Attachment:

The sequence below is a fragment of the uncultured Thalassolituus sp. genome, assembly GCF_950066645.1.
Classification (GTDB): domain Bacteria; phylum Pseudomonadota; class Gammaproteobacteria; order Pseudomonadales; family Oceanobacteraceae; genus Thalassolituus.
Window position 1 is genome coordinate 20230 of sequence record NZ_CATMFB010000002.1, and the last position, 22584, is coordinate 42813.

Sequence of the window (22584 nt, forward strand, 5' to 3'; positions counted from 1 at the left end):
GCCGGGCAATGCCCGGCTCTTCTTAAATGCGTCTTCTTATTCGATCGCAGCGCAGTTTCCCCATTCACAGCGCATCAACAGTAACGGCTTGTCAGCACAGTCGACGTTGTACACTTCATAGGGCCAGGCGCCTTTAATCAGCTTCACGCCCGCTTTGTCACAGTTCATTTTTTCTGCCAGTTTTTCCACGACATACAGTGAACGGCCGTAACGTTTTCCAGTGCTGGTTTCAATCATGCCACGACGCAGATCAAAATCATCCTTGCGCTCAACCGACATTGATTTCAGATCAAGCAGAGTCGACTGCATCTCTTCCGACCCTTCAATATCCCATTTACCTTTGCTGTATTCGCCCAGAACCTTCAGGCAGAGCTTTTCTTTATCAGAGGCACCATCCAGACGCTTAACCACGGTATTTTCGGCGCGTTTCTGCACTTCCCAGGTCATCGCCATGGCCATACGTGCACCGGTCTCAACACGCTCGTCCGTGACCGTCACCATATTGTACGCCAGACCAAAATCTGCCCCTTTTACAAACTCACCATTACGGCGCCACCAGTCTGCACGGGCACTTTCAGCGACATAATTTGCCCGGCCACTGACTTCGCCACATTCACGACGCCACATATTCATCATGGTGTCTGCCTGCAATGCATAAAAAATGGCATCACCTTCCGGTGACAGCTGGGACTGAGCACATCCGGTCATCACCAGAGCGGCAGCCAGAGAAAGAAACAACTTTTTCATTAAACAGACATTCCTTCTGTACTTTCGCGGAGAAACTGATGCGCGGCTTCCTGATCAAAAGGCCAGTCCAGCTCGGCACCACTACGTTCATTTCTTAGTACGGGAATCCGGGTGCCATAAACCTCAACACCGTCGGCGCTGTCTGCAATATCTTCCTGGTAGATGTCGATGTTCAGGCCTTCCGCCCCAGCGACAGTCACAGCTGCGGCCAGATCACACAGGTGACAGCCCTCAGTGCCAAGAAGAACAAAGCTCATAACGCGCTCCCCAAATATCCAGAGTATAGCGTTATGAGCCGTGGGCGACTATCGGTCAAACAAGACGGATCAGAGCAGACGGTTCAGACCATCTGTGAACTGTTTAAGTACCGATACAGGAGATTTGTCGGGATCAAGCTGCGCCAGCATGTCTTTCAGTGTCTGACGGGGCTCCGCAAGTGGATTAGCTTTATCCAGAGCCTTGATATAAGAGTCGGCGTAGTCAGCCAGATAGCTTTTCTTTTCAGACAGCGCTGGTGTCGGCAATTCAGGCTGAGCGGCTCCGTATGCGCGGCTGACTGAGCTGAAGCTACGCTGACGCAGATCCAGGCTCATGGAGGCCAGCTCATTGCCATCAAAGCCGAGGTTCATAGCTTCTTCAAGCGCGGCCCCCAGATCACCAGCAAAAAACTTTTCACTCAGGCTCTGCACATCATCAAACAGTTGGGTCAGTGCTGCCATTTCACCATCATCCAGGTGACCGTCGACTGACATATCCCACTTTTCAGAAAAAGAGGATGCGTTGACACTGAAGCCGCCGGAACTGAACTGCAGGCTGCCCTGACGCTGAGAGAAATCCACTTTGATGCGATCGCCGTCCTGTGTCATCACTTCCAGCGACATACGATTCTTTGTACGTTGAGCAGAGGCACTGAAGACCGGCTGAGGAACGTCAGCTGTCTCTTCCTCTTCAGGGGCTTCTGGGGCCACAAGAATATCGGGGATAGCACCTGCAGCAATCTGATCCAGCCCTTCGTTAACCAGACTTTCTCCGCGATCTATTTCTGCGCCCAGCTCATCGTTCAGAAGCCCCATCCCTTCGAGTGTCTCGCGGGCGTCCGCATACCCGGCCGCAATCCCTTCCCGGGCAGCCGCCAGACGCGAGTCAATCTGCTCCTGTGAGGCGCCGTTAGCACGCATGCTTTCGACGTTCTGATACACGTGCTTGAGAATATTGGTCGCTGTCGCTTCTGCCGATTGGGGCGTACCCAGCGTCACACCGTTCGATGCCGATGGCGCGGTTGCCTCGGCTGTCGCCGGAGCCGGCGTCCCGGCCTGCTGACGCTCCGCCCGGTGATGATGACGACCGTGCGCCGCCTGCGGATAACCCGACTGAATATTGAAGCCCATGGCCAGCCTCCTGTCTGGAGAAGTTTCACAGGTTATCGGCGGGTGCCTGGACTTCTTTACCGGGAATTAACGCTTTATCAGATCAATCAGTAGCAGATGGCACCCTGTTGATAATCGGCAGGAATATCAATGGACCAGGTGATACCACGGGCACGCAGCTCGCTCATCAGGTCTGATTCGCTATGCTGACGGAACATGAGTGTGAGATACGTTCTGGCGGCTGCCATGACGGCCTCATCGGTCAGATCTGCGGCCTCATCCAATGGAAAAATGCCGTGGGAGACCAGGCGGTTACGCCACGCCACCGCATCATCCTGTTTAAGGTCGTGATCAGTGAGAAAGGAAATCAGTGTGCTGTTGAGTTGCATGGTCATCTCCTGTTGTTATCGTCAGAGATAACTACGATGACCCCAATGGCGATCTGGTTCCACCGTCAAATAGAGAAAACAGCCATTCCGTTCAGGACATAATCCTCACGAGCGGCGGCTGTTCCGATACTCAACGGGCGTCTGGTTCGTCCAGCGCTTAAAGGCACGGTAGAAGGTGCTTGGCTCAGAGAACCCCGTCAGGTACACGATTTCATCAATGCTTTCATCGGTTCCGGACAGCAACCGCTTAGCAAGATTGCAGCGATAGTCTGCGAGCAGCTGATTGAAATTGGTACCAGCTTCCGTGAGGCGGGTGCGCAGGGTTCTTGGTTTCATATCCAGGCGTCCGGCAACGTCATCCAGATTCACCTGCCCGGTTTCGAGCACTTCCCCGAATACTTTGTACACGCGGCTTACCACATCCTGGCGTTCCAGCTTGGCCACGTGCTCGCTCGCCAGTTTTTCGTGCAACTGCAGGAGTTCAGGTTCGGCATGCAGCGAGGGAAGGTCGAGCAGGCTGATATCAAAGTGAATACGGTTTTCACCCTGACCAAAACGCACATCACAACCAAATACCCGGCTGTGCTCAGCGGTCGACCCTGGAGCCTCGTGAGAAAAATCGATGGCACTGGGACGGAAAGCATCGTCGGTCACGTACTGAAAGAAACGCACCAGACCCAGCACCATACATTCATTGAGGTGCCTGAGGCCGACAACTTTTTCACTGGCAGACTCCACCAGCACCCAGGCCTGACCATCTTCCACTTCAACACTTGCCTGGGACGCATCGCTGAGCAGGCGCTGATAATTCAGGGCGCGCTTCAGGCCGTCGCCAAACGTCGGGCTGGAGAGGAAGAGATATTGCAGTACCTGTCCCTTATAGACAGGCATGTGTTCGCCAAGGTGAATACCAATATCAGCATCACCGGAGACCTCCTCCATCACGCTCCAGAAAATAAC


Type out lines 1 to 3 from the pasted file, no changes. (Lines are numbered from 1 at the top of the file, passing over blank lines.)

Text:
The sequence below is a fragment of the uncultured Thalassolituus sp. genome, assembly GCF_950066645.1.
Classification (GTDB): domain Bacteria; phylum Pseudomonadota; class Gammaproteobacteria; order Pseudomonadales; family Oceanobacteraceae; genus Thalassolituus.
Window position 1 is genome coordinate 20230 of sequence record NZ_CATMFB010000002.1, and the last position, 22584, is coordinate 42813.